Because of the rugged terrain and steep valleys, most firefighting work has to be done by people on the ground with support from helicopters dropping water collected from reservoirs and special water tanks dotted around the highlands. The hydroplanes are a big help with large fires but can only recharge their tanks in the sea so are not as effective as a team of helicopters.
Because of Gran Canaria's terrain and natural vulnerability to forest fires the local firemen and forestry organisations are experienced and effective and do a superb job of fighting wildfires on the island.
Are Gran Canaria fires dangerous?
One mountain resident died during the 2017 fire that also burned parts of Cruz de Tejeda but fatalities and inuries are rare because the island has a well organised warning and evacuation system. Everyone who lives in areas vulnerable to fires is allowed to clear bushes and dry grass from a wide area around their homes so wildfires rarely burn houses in Gran Canaria's mountains.
When a major fire gets out of control and threatens a town or village there is an effective evacuation system in place and all locals know exactly what to do in case of a fire.
As a visitor, if you are in Gran Canaria's highlands and see a forest fire the best thing you can do is head in the opposite direction as fast as you can. If you find a fire, it is more important to report it immediatley than it is to put yourself at risk and try to put it out.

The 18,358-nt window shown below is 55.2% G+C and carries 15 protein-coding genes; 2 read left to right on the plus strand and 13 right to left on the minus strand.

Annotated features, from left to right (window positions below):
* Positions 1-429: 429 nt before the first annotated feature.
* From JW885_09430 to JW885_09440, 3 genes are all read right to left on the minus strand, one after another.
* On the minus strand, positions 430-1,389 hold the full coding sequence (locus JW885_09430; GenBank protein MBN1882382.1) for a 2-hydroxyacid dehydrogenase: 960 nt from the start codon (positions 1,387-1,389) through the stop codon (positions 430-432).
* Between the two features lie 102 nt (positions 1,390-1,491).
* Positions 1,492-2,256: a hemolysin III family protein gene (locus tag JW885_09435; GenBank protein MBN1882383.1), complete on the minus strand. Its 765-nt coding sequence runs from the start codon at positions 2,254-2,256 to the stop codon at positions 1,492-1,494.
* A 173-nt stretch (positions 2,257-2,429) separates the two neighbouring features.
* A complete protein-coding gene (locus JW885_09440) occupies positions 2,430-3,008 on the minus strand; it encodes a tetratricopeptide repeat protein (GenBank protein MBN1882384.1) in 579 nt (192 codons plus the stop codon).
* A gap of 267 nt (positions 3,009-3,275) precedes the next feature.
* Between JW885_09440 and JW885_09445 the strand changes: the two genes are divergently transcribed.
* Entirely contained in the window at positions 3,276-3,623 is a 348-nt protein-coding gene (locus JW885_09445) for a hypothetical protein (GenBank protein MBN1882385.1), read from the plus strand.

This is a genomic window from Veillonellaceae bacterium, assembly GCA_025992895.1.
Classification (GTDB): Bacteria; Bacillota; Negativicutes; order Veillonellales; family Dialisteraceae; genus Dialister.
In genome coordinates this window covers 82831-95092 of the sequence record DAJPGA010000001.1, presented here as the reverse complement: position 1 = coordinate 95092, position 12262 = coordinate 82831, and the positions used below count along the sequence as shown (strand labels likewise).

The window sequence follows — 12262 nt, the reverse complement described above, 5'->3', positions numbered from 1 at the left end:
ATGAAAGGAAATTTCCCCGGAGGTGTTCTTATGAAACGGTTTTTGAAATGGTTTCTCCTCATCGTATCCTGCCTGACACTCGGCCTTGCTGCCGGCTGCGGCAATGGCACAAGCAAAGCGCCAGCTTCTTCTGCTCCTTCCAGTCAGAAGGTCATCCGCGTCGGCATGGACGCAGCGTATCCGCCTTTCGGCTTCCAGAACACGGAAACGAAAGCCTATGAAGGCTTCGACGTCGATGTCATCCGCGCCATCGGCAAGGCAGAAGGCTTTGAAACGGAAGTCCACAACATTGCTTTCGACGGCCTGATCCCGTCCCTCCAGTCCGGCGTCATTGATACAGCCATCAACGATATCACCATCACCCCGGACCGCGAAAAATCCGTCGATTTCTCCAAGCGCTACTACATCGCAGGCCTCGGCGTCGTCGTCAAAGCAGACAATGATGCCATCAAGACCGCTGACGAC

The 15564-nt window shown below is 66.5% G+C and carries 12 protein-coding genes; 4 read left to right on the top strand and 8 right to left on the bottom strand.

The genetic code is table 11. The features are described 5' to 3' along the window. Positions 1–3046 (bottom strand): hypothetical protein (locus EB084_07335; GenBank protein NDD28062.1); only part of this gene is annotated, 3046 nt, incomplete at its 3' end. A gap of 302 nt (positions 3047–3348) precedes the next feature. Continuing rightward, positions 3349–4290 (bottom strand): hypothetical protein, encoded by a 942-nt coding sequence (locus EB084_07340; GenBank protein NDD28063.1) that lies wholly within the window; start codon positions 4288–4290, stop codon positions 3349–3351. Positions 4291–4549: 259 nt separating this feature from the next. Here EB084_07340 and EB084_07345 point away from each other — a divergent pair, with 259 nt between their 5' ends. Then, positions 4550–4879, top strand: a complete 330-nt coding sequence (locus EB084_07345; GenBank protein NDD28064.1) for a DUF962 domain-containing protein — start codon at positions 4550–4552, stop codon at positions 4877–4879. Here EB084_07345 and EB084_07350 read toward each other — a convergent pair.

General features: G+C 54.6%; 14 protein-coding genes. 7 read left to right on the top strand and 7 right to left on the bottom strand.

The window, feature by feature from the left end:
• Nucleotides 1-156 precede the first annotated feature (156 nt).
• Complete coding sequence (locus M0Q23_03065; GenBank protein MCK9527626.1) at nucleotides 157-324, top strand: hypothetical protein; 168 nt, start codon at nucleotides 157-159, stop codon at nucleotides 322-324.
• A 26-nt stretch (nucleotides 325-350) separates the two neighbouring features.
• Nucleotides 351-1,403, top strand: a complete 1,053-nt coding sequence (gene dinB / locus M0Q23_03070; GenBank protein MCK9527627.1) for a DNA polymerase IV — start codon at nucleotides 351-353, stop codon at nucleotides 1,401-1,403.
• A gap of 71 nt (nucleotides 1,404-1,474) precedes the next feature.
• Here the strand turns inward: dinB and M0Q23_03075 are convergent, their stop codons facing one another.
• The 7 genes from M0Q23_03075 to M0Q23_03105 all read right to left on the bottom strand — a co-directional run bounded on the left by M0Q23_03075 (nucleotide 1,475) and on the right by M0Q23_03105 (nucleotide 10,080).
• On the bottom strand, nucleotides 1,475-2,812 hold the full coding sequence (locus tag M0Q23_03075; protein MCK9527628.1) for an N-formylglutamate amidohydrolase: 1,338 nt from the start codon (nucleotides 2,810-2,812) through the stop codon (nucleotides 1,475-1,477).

Alex Says: If you hear about a Gran Canaria forest fire during or before your holiday, you have little to worry about. The areas of the island vulnerable to fires are a long way away from the south coast, the airport and the capital city and there is no danger of them reaching the resorts. The only effect even a big fire will have on your holiday is that your tour of the highlands will be cancelled.
How can we prevent Gran Canaria forest fires
The main way tourists and residents can help to prevent forest fires is to be very careful when you are in natural areas. Don't drop cigarette butts, start camp fires or BBQs, or leave glass bottles behind.
When the temperatures spike during summer hot spells (when there is a yellow or orange alert) it is best to stay out of the mountains altogether. Partly because of the fire risk and partly because it isn't all that pleasant up then in 40ºC heat in the first place. Far more people end up in hospital in Gran Canaria due to heat exhaustion than fire injuries.
The island does need to do more to clear fallen pine needles, pine cones and dry scrub from areas vulnerable to fires. The pine needles used to be collected by local people to stuff matresses and to use as animal beddig but this tradition has died out.
It is likely that volunteers will be able to help with these tasks in coming years.
What can you do to help during a Gran Canaria forest fire?